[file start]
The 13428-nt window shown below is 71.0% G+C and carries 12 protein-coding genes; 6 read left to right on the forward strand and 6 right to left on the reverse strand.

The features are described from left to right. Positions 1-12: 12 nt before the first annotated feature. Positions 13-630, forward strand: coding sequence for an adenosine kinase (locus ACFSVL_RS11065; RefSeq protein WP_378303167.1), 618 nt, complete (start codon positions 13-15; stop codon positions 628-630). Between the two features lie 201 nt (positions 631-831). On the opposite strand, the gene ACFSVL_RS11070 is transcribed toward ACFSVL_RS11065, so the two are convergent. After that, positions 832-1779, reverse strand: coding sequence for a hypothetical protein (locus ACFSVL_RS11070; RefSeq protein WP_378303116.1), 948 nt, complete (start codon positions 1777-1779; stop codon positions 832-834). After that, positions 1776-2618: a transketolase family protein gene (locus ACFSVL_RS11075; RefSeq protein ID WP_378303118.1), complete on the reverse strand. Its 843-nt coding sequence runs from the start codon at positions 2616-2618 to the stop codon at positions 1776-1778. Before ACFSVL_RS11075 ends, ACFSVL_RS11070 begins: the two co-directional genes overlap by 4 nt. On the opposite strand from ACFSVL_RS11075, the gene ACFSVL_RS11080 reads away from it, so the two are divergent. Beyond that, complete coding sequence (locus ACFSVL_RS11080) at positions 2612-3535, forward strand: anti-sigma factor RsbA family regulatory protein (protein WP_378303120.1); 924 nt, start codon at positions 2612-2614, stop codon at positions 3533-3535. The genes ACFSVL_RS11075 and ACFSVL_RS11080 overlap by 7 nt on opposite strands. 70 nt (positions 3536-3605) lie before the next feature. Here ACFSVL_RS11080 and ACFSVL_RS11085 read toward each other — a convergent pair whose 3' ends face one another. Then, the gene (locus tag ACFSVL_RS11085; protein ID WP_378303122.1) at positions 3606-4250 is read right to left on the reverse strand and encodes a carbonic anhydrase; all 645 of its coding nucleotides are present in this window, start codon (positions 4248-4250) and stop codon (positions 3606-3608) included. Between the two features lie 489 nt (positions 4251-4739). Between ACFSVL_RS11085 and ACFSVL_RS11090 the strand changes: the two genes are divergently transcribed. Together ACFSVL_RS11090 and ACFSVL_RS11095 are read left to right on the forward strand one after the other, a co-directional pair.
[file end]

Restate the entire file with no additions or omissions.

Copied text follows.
The 13428-nt window shown below is 71.0% G+C and carries 12 protein-coding genes; 6 read left to right on the forward strand and 6 right to left on the reverse strand.

The features are described from left to right. Positions 1-12: 12 nt before the first annotated feature. Positions 13-630, forward strand: coding sequence for an adenosine kinase (locus ACFSVL_RS11065; RefSeq protein WP_378303167.1), 618 nt, complete (start codon positions 13-15; stop codon positions 628-630). Between the two features lie 201 nt (positions 631-831). On the opposite strand, the gene ACFSVL_RS11070 is transcribed toward ACFSVL_RS11065, so the two are convergent. After that, positions 832-1779, reverse strand: coding sequence for a hypothetical protein (locus ACFSVL_RS11070; RefSeq protein WP_378303116.1), 948 nt, complete (start codon positions 1777-1779; stop codon positions 832-834). After that, positions 1776-2618: a transketolase family protein gene (locus ACFSVL_RS11075; RefSeq protein ID WP_378303118.1), complete on the reverse strand. Its 843-nt coding sequence runs from the start codon at positions 2616-2618 to the stop codon at positions 1776-1778. Before ACFSVL_RS11075 ends, ACFSVL_RS11070 begins: the two co-directional genes overlap by 4 nt. On the opposite strand from ACFSVL_RS11075, the gene ACFSVL_RS11080 reads away from it, so the two are divergent. Beyond that, complete coding sequence (locus ACFSVL_RS11080) at positions 2612-3535, forward strand: anti-sigma factor RsbA family regulatory protein (protein WP_378303120.1); 924 nt, start codon at positions 2612-2614, stop codon at positions 3533-3535. The genes ACFSVL_RS11075 and ACFSVL_RS11080 overlap by 7 nt on opposite strands. 70 nt (positions 3536-3605) lie before the next feature. Here ACFSVL_RS11080 and ACFSVL_RS11085 read toward each other — a convergent pair whose 3' ends face one another. Then, the gene (locus tag ACFSVL_RS11085; protein ID WP_378303122.1) at positions 3606-4250 is read right to left on the reverse strand and encodes a carbonic anhydrase; all 645 of its coding nucleotides are present in this window, start codon (positions 4248-4250) and stop codon (positions 3606-3608) included. Between the two features lie 489 nt (positions 4251-4739). Between ACFSVL_RS11085 and ACFSVL_RS11090 the strand changes: the two genes are divergently transcribed. Together ACFSVL_RS11090 and ACFSVL_RS11095 are read left to right on the forward strand one after the other, a co-directional pair.